Pay special attention to the authenticate() function, which forms the core of the script above. This is the function that actually does the hard work of accepting a username/password combo, iterating through the password file, crypt()-ing and matching the user’s input against the encrypted data in the file, and finally returning a result code based on the results of the comparison.

In case you’re wondering about the actual mechanics of the validation, it’s fairly simple. The authenticate() reads the system’s password file (“/etc/passwd” here), looks for a line beginning with the specified username, and extracts the first two letters of the corresponding encrypted password string. These two characters serve as the “salt” for the encryption process.

Next, the cleartext password is encrypted with PHP’s crypt() function and the extracted “salt”, with the result checked against the encrypted value in the password file. If the two match, it implies that the supplied password was correct; if they don’t, it implies that the password was wrong. Either way, the result of this authentication procedure is then returned to the caller via a result code.

Assuming that the user has been successfully authenticated, a PHP session is instantiated via the session_start() function, and some session variables are registered. These session variables remain active for the duration of the user’s visit to the site. In the example above, I’ve registered $SESSION (a flag variable to indicate that a session is active) and $SESSION_UNAME (the user’s account username) as session variables

Note also that I have found it a good practice to capitalize session variable names, so as to distinguish them from the local variables found in individual script. Again, this is a personal quirk – feel free to ignore it if you think it’s stupid.

Once all the session variables have been set up, the browser is redirected to the protected page, “inner.sanctum.php”. We’ll look at that, and also at the error handler “error.php” shortly – but first, let’s look at an alternative scenario, which uses a database for user validation.{mospagebreak title=Heavy Iron} In the event that you want to validate user credentials against information in a database, rather than a file, it’s fairly easy to modify the script on the previous page to work with this requirement. Let’s assume that the user data is stored in a MySQL table, which looks like this:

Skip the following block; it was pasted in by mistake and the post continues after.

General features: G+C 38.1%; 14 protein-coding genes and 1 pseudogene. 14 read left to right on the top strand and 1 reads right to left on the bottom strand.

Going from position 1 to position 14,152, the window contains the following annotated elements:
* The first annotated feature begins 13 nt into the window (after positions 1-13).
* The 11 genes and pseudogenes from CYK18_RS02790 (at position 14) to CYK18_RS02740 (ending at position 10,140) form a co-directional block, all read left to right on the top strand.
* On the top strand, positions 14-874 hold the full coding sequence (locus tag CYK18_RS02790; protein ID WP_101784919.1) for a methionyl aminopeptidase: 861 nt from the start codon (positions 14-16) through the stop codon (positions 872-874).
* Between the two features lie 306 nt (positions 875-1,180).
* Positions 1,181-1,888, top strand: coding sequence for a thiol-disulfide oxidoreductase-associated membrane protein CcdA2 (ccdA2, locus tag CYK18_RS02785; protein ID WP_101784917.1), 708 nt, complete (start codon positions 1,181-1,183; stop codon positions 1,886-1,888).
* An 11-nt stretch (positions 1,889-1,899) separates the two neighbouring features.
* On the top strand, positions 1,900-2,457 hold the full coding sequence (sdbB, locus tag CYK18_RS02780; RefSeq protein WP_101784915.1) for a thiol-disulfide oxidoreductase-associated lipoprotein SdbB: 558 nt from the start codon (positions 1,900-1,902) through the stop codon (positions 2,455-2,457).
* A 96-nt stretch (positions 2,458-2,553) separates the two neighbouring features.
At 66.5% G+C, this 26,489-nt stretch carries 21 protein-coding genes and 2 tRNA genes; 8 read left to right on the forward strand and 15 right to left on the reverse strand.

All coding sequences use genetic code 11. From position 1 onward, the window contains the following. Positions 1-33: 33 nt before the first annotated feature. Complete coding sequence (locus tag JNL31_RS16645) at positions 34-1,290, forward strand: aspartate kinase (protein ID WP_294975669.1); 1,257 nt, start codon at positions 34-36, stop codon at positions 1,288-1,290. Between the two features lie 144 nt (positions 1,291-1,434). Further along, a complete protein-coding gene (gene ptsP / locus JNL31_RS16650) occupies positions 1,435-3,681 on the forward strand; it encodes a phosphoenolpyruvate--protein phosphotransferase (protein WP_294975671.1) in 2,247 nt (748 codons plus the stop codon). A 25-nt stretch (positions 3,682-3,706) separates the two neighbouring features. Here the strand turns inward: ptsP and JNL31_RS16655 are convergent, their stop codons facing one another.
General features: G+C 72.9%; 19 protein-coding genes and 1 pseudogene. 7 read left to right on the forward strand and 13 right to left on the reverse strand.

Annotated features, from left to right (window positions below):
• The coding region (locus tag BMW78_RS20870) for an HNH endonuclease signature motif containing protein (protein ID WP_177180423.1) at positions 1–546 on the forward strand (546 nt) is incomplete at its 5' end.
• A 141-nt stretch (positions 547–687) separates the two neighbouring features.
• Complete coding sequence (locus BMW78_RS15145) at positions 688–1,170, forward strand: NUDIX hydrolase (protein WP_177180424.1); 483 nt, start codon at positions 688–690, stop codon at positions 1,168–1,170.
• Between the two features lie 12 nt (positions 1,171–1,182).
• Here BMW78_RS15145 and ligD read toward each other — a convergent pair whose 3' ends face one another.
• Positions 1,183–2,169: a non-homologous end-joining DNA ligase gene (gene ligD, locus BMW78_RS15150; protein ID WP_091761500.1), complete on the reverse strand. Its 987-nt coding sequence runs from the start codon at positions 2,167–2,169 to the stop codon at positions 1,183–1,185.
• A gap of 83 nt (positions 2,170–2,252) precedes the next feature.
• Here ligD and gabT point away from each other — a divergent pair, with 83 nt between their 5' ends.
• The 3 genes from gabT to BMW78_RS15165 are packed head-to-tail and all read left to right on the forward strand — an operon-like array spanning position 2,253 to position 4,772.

mysql> select * from user; +—-+———-+——————+ | id | username | password | +—-+———-+——————+ | 1 | john | 2ca0ede551581d29 | | 2 | joe | 7b57f28428847751 | | 3 | tom | 675bd1463e544441 | | 4 | bill | 656d52cb5d0c13cb | +—-+———-+——————+ 4 rows in set (0.16 sec)
This is a simple two-column table, with the unique usernames in one column and an encrypted password in the other. Now, when the user logs in, the information entered into the form needs to be validated against the information in this table.

Here’s the modified “login.php” script:

<? // login.php – performs validation // authenticate using form variables $status = authenticate($f_user, $f_pass); // if user/pass combination is correct if ($status == 1) { // initiate a session session_start(); // register some session variables session_register(“SESSION”); // including the username session_register(“SESSION_UNAME”); $SESSION_UNAME = $f_user; // redirect to protected page header(“Location: /inner.sanctum.php”); exit(); } else // user/pass check failed { // redirect to error page header(“Location: /error.php?e=$status”); exit(); } // authenticate username/password against a database // returns: 0 if username and password is incorrect // 1 if username and password are correct function authenticate($user, $pass) { // configuration variables // normally these should be sourced from an external file // for example: include(“dbconfig.php”); // variables explicitly set here for illustrative purposes $db_host = “localhost”; $db_user = “login_agent”; $db_pass = “secret”; $db_name = “system”; // check login and password // connect and execute query $connection = mysql_connect($db_host, $db_user, $db_pass) or die (“Unable to connect!”); $query = “SELECT id from user WHERE username = ‘$user’ AND password = PASSWORD(‘$pass’)”; mysql_select_db($db_name); $result = mysql_query($query, $connection) or die (“Error in query: $query. ” . mysql_error()); // if row exists -> user/pass combination is correct if (mysql_num_rows($result) == 1) { return 1; } // user/pass combination is wrong else { return 0; } } ?>